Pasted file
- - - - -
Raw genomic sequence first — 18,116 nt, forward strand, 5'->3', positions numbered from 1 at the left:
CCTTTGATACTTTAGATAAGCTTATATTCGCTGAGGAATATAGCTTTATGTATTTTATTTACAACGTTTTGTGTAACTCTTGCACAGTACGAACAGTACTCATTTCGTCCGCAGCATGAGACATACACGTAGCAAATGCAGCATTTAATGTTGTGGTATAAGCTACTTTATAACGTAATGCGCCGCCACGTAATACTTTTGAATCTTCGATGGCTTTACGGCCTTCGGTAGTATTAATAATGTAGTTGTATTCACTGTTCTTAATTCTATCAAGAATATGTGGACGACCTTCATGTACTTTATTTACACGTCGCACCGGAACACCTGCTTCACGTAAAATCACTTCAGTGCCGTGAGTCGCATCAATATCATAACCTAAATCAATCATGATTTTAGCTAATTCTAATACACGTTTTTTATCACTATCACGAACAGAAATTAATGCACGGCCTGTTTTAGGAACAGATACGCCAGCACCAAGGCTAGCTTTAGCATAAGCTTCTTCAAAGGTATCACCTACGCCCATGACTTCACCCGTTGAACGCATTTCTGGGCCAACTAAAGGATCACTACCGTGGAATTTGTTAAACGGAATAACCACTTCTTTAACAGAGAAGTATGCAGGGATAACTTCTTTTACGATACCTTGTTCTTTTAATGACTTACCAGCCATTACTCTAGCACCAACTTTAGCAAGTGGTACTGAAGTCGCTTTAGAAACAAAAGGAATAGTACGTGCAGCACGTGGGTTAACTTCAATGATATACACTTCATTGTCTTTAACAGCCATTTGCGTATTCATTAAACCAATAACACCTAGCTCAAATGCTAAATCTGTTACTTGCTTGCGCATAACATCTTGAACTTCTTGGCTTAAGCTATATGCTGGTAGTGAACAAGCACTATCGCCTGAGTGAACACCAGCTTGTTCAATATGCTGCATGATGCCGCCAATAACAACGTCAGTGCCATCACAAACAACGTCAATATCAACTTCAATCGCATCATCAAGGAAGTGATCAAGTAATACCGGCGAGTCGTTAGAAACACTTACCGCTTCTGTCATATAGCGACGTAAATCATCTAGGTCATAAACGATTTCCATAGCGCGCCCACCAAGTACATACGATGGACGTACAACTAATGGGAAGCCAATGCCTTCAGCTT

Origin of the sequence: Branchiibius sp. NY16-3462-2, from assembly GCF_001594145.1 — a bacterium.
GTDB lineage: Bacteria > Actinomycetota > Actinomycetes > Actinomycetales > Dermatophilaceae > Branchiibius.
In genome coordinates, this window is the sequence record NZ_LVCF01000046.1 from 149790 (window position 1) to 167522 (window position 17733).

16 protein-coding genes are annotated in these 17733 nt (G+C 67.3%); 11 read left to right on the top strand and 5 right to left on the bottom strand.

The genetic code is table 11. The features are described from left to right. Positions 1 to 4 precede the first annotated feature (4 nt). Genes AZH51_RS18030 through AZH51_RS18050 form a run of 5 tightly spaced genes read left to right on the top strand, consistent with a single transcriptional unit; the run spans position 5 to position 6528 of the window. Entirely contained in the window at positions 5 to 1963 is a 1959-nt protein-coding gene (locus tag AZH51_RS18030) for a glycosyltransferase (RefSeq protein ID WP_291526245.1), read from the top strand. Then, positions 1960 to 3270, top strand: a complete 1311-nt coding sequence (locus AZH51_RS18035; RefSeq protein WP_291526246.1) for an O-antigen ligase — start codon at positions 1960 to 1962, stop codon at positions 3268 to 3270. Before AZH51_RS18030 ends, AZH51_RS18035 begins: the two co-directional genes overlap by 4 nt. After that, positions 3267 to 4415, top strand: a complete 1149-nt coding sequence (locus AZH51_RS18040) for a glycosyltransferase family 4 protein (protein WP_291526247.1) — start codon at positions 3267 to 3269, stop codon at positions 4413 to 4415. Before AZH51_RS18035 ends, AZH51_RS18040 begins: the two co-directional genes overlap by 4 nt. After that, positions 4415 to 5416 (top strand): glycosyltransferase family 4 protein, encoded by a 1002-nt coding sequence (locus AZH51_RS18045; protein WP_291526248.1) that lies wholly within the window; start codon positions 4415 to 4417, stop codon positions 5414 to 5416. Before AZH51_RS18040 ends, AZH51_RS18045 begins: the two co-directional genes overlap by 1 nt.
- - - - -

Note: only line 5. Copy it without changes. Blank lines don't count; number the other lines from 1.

In genome coordinates, this window is the sequence record NZ_LVCF01000046.1 from 149790 (window position 1) to 167522 (window position 17733).